Are you into changing your partner (or the other people in your life)?
Most of us are… even when we aren’t aware we’re trying to change them.
When couples get together, they seem to see the best in each other but after awhile, they start trying to change one another.
Some of the strategies that people try to employ to get their partner to change will run the gamut from complaining, blaming, anger, withholding, guilt or guilt trips, trying to pit other friends or family members against them or trying to get other people to be on their side and be against the other person so they will see the evil of their ways.
Usually what happens is there’s a one-upmanship going on with one person thinking they have the “superior” way of being and the other person is wrong and needs to change.
They think the other person has to change for them to be happy.
Thoughts may range from…
“I’ll be happy when _______”
“If only he’d stop doing this, we’d be okay.”
“If only she’d start doing this, we’d have a good marriage.”
With that in mind, here are our A, B, C’s of changing your partner…
A is for “Always Comes Around and Backfires on You”
Whatever style you adopt to try to change your partner, it will stimulate some response from him or her that you won’t like.
Your partner will lash out and get defensive or will withdraw from you.
He or she may try to do what you want to please you but somehow the attempts usually end up wrong and not enough.
Your partner may even agree (or you think he or she agrees) and may actually do what you want a few times but then reverts back to previous behavior.
Even if their anger about “not being good enough” for you isn’t apparent, it may smolder underneath, coming out at times when you least expect it.
B is for “Bad Idea”
Focusing on changing your partner is fundamentally a really bad idea.
When you are so focused on changing your partner, you lose sight of your own life.
When you think you life will be better if that other person acts a certain way, you are totally bypassing the truth that we create our experience from the inside out.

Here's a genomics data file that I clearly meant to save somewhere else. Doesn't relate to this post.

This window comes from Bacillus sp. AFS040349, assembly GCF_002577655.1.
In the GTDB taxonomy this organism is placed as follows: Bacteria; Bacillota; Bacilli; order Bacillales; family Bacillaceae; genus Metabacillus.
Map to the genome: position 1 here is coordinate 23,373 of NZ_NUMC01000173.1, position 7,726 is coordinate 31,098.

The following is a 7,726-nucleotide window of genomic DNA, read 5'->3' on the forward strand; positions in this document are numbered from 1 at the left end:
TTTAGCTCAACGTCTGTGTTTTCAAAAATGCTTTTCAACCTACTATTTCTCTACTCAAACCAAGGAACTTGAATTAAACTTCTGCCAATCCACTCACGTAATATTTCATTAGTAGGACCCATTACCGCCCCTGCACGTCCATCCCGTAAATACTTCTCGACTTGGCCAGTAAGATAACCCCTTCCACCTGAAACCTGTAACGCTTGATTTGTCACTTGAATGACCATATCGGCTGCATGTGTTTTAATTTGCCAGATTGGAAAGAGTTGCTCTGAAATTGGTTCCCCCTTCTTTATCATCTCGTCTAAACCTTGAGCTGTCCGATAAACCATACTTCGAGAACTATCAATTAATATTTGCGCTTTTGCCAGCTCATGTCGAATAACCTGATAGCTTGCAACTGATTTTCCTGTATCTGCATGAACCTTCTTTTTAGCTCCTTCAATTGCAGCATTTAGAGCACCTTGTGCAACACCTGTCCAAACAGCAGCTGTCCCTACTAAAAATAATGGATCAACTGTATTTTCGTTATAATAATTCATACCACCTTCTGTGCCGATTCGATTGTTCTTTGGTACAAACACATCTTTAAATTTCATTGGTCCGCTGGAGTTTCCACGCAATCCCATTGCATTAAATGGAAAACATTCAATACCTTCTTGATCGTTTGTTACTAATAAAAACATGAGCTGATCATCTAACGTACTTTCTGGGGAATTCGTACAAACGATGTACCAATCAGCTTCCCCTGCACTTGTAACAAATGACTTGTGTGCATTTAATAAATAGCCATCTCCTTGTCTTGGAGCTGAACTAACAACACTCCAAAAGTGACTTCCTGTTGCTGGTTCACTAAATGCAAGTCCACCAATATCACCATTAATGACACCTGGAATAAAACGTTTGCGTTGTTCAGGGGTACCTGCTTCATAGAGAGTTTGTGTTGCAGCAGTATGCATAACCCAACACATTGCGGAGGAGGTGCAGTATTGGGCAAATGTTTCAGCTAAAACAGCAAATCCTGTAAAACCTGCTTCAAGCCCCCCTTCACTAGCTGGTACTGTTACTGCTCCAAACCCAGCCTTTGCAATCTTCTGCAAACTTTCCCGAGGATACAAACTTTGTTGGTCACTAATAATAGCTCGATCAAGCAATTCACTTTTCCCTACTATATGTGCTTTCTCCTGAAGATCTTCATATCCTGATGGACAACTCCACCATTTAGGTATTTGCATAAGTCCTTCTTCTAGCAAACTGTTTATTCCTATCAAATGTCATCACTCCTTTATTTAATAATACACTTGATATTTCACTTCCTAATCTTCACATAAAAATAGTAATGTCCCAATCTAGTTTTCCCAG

If you see the other person as lacking and focus attention on what’s wrong, it will only get bigger.
That’s not to say to turn a blind eye to what’s going on around you but it is to say that focusing your attention on changing someone else to the way you think they should be is not honoring who they are.
C is for “Change Comes from Within”
If you really want your partner to change, if you really want him or her to be different…
Then the change has to come from within the partner and the change has to come from a place where they start to see something totally new.
It will happen when they start to see that if they change, it’s going to mean something is going to be better for them.
Not for you…but for them.
Changing your partner only happens when he or she sees something new for themselves in their own time and in their own way…
In other words, when the person who you’ve been wanting to change for a long time wakes up one day and they suddenly see that their way of seeing the world isn’t working for them.
It might be something really small that an outside observer may not even notice or it might be something big.
One thing to always understand is that change is always happening. Always.
The only question is are you aware of the changes that are happening within you, within them and within the relationship.
Most of the time we aren’t aware of small and large changes that are going on underneath the surface of that other person but they are there.
Want to encourage changes without trying to direct them?
Acknowledge when you see something different–whether it’s in yourself or in your partner.
Maybe it’s when you stop yourself when you are tempted to correct your partner in a certain way that in the past has always led to an argument.
Maybe it’s when your partner is kind in a certain way or you feel a connection with him or her that you haven’t felt in awhile.
Maybe it’s when the two of you have an unexpected moment of closeness.
Change is always happening and it’s up to us to embrace it and not presume to know what’s best for others.